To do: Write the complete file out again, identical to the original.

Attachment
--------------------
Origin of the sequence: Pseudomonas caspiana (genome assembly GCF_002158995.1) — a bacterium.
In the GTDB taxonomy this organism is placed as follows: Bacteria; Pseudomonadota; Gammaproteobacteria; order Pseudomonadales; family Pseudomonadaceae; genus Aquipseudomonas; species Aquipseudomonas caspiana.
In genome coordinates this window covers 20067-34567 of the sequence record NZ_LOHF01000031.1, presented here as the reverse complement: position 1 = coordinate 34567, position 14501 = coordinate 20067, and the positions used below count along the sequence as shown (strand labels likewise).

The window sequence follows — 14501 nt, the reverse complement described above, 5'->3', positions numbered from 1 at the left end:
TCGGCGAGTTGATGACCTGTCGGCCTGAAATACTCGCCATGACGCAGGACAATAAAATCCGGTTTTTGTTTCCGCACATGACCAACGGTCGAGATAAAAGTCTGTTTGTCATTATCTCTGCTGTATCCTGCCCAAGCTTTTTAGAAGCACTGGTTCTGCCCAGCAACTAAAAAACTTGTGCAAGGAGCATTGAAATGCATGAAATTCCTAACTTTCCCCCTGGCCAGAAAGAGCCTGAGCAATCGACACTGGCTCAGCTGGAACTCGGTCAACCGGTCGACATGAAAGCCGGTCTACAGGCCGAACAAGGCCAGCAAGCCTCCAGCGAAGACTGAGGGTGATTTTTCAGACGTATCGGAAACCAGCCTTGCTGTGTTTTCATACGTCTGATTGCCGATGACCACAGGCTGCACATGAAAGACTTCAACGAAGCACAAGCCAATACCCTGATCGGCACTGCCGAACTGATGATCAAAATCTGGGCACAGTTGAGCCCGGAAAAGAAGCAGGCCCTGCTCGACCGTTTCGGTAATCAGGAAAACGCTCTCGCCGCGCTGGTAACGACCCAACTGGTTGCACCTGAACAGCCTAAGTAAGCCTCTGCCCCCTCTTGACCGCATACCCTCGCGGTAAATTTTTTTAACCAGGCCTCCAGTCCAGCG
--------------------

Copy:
Origin of the sequence: Pseudomonas caspiana (genome assembly GCF_002158995.1) — a bacterium.
In the GTDB taxonomy this organism is placed as follows: Bacteria; Pseudomonadota; Gammaproteobacteria; order Pseudomonadales; family Pseudomonadaceae; genus Aquipseudomonas; species Aquipseudomonas caspiana.
In genome coordinates this window covers 20067-34567 of the sequence record NZ_LOHF01000031.1, presented here as the reverse complement: position 1 = coordinate 34567, position 14501 = coordinate 20067, and the positions used below count along the sequence as shown (strand labels likewise).

The window sequence follows — 14501 nt, the reverse complement described above, 5'->3', positions numbered from 1 at the left end:
TCGGCGAGTTGATGACCTGTCGGCCTGAAATACTCGCCATGACGCAGGACAATAAAATCCGGTTTTTGTTTCCGCACATGACCAACGGTCGAGATAAAAGTCTGTTTGTCATTATCTCTGCTGTATCCTGCCCAAGCTTTTTAGAAGCACTGGTTCTGCCCAGCAACTAAAAAACTTGTGCAAGGAGCATTGAAATGCATGAAATTCCTAACTTTCCCCCTGGCCAGAAAGAGCCTGAGCAATCGACACTGGCTCAGCTGGAACTCGGTCAACCGGTCGACATGAAAGCCGGTCTACAGGCCGAACAAGGCCAGCAAGCCTCCAGCGAAGACTGAGGGTGATTTTTCAGACGTATCGGAAACCAGCCTTGCTGTGTTTTCATACGTCTGATTGCCGATGACCACAGGCTGCACATGAAAGACTTCAACGAAGCACAAGCCAATACCCTGATCGGCACTGCCGAACTGATGATCAAAATCTGGGCACAGTTGAGCCCGGAAAAGAAGCAGGCCCTGCTCGACCGTTTCGGTAATCAGGAAAACGCTCTCGCCGCGCTGGTAACGACCCAACTGGTTGCACCTGAACAGCCTAAGTAAGCCTCTGCCCCCTCTTGACCGCATACCCTCGCGGTAAATTTTTTTAACCAGGCCTCCAGTCCAGCG